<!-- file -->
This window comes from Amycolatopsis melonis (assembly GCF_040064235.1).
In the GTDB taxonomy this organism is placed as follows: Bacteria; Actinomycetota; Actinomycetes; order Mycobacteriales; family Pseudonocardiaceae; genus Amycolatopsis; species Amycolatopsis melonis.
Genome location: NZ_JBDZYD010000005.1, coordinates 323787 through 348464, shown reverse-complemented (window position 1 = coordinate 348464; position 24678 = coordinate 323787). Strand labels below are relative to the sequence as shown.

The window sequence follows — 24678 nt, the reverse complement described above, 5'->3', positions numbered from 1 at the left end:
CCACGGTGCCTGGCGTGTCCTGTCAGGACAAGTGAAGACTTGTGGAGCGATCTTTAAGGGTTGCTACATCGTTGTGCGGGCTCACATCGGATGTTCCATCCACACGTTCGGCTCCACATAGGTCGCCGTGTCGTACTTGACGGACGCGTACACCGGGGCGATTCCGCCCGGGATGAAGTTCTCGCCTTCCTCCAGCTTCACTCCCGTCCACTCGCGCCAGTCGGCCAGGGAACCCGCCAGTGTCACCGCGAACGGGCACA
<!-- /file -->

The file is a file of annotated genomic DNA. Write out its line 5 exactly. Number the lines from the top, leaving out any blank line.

CCACGGTGCCTGGCGTGTCCTGTCAGGACAAGTGAAGACTTGTGGAGCGATCTTTAAGGGTTGCTACATCGTTGTGCGGGCTCACATCGGATGTTCCATCCACACGTTCGGCTCCACATAGGTCGCCGTGTCGTACTTGACGGACGCGTACACCGGGGCGATTCCGCCCGGGATGAAGTTCTCGCCTTCCTCCAGCTTCACTCCCGTCCACTCGCGCCAGTCGGCCAGGGAACCCGCCAGTGTCACCGCGAACGGGCACA